The theme of the writers conference was “The Faces of V.I. Writers” – organized in collaboration with the Virgin Islands Writing Project and UVI. 


St. Martin: 2014 Black History Month Exhibitions

This year’s Black History Month salutes St. Maarten, as well, Caribbean, and African-American literature, history and culture. Right: Lasana M. Sekou. Picture taken at Philipsburg Jubilee Library

Fear of a Black Nation by Jamaica’s David Austin wins Casa Award for Caribbean Literature

Lasana Sekou (at microphone) announcing the coveted Casa prize for Fear of a Black Nation – Race, Sex, and Security in Sixties Montreal by David Austin (Jamaica). (Photo: Casa de las Americas) 

Great Bay, St. Martin (February 18, 2014)—The winner of the Casa de las Américas Literary Award for Caribbean Literature (2014) is Fear of a Black Nation – Race, Sex, and Security in Sixties Montreal by David Austin from Jamaica.

The winning book was announced by the St. Martin publisher/author Lasana M. Sekou at the announcement ceremony for the 55th anniversary of the Casa de las Américas prize in Havana on January 30. Sekou was in Cuba as one of 22 jurors, invited by Casa to review and analyze some 380 books submitted by Caribbean and Latin American authors for the Casa prize competition of 2014.


The jurors for the “Caribbean Literature in English or Creole” category called Fear of a Black Nation “an authoritative introductory text that extends significantly into the 21st century, the complex notions and indivisible historical realities of ‘nuestro caribe,’ ‘la America nuestra,’ and the ‘Black Power’ movements to Canada.” The prose non-fiction book was further described as “original, with extensive, integrative scholarship, and reader-friendly.” Austin, based in Canada, is considered to be a preeminent scholar on Black Power and Black Canadian and Caribbean politics.
After ten days of deliberation in Cienfuegos and Havana, said Jorge Fornet at the announcement ceremony, the jury awarded the Casa de las Américas Literary Award in the categories of short fiction, theater, essay, Brazilian literature, Caribbean literature in English or Creole, and women’s studies. Fornet is the director of the Center for Literary Research at Casa de las Américas.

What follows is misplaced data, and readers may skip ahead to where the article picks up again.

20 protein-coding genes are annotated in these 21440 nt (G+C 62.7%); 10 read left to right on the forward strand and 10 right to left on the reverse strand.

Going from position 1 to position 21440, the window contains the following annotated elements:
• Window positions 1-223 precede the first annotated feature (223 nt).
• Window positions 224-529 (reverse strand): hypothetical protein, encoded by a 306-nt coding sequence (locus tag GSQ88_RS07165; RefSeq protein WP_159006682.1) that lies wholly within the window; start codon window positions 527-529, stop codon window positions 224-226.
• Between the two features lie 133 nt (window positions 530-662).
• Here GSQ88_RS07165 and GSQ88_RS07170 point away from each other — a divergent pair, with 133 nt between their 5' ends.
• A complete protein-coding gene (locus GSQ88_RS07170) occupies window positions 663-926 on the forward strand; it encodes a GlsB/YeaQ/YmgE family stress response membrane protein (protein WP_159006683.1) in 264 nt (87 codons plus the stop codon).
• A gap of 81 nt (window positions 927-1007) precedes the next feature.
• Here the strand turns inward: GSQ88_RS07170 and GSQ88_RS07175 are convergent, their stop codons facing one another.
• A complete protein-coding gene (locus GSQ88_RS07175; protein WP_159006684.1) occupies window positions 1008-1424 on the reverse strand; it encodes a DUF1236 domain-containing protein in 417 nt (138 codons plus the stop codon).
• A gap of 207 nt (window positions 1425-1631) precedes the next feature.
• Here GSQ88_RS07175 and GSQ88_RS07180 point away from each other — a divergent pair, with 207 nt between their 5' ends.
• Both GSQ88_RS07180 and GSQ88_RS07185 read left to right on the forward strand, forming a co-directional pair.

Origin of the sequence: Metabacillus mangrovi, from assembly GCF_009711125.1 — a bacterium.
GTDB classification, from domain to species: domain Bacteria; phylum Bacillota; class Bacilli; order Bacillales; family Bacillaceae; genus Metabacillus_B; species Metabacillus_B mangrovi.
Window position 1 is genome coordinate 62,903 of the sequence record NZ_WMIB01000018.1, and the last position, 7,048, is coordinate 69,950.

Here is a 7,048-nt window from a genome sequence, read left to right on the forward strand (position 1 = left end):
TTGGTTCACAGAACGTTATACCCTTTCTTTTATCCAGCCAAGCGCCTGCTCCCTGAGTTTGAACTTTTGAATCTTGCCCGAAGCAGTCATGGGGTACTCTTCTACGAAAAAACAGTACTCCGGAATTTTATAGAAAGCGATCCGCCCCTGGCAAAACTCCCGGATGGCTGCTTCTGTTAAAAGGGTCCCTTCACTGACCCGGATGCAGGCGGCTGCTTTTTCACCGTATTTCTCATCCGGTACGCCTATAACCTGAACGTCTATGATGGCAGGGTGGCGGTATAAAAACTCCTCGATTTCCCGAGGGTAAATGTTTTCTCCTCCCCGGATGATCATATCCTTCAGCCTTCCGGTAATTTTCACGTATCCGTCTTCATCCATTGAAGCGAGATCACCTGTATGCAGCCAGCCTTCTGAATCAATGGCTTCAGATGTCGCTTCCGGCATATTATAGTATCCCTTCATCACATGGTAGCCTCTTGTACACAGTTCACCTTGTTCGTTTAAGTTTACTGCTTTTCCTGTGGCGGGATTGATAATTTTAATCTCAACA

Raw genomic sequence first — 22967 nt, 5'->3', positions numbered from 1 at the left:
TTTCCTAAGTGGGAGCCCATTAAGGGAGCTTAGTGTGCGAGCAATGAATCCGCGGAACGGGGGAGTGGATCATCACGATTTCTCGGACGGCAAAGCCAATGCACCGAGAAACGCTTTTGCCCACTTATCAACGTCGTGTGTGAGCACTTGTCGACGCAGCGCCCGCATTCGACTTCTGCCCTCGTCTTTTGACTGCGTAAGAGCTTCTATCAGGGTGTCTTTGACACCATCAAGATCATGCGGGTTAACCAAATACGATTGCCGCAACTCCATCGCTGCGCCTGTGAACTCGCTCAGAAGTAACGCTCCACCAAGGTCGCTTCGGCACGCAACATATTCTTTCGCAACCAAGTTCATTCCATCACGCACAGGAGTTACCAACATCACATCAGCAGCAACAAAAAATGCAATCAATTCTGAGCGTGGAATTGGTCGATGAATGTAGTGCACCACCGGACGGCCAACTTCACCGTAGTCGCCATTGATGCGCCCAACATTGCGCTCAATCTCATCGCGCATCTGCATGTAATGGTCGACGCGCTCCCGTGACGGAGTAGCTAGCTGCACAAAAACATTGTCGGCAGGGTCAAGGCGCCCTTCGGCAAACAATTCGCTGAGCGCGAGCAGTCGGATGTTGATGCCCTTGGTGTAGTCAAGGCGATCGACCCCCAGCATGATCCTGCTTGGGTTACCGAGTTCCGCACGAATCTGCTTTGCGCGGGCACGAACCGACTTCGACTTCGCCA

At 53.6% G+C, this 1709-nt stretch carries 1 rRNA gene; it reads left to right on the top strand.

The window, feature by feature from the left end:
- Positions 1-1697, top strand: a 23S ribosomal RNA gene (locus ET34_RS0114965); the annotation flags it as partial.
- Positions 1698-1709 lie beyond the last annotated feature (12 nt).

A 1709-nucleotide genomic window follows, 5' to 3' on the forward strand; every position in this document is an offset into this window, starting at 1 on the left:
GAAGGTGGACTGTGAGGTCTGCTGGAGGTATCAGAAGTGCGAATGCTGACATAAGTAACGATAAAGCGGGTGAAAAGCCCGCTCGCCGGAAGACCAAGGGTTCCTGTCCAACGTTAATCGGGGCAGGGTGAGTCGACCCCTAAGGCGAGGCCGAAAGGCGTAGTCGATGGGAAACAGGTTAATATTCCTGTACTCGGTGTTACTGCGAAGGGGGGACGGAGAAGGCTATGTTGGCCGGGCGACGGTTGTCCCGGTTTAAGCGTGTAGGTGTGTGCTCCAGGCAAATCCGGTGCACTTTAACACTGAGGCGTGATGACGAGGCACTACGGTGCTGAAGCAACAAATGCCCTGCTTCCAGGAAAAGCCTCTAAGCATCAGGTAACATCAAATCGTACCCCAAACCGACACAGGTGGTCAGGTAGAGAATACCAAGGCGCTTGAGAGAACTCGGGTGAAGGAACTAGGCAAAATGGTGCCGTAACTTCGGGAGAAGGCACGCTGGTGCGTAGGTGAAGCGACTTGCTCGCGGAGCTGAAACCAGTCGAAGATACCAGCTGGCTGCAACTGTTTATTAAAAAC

“The Cuban-based Casa prize is the oldest and most prestigious pan-Caribbean award for literary excellence and undeniably one of the oldest and most coveted prizes for Latin American literature,” said Sekou. The Caribbean Literature prize consists of $3,000 or its equivalent in the corresponding national currency. In addition, the book receiving the award will be translated into Spanish and up to 10,000 copies will be published by Casa, according to the cultural and research institution.
The winning titles in the six categories for the Casa de las Américas Award 2014 are: short fiction, Cosas peores by Margarita García Robayo (Colombia); theater, Blanco con sangre negra by Aejandro Román Bahena (Mexico); essay (artistic and/or literary theme), José Lezama Lima: estética e historiografía del arte en su obra crítica by Carlos Orlando Fino Gómez (Colombia);  Brazilian literature, Marighella: o guerrilheiro que incendiou o mundo by Mário Magalhães; Caribbean Literature in English or Creole, Fear of a Black Nation – Race, Sex, and Security in Sixties Montreal by David Austin (Jamaica); and women’s studies, La loca inconfirmable. Apropiaciones feministas de Manuela Sáenz (1944-1963) by Mariana Libertad Suárez (Venezuela).

Chilean author Alejandra Costamagna announcing the Casa award for Cosas peores by Margarita García Robayo (Colombia). (Photo: Casa de las Americas) 

Judges were able to grant a “mention” or “honorable mention” to non-awarded books that they felt should be acknowledged but “mention” books do not receive any reward from Casa de las Américas. However, the “mention” books were announced along with the Casa Award titles to the media and the some 200 guests at the announcement ceremony in the Che Guevara Hall of the iconic Casa building, said Sekou.
In the Caribbean literature category the honorable mention went to the prose fiction title The Night of the Rambler by Montague Kobbe (Anguilla). The Casa 2014 jurors came from Mexico, Panama, Costa Rica, Chile, Argentina, Brazil, Colombia, Venezuela, St. Martin, Puerto Rico, Dominican Rep., and Cuba.
Previous winners of the Casa literary prize include Kamau Brathwaite, Eduardo Hughes Galeano, Marion Bethel, Oonya Kempadoo, Roque Dalton, Jennifer Rahim, and Nicole Cage. Founded in 1959, “Casa de las Américas promotes, researches, supports, awards and publishes the work of writers, sculptures, musicians, and other artists and students of literature and the arts,” according to Wikipedia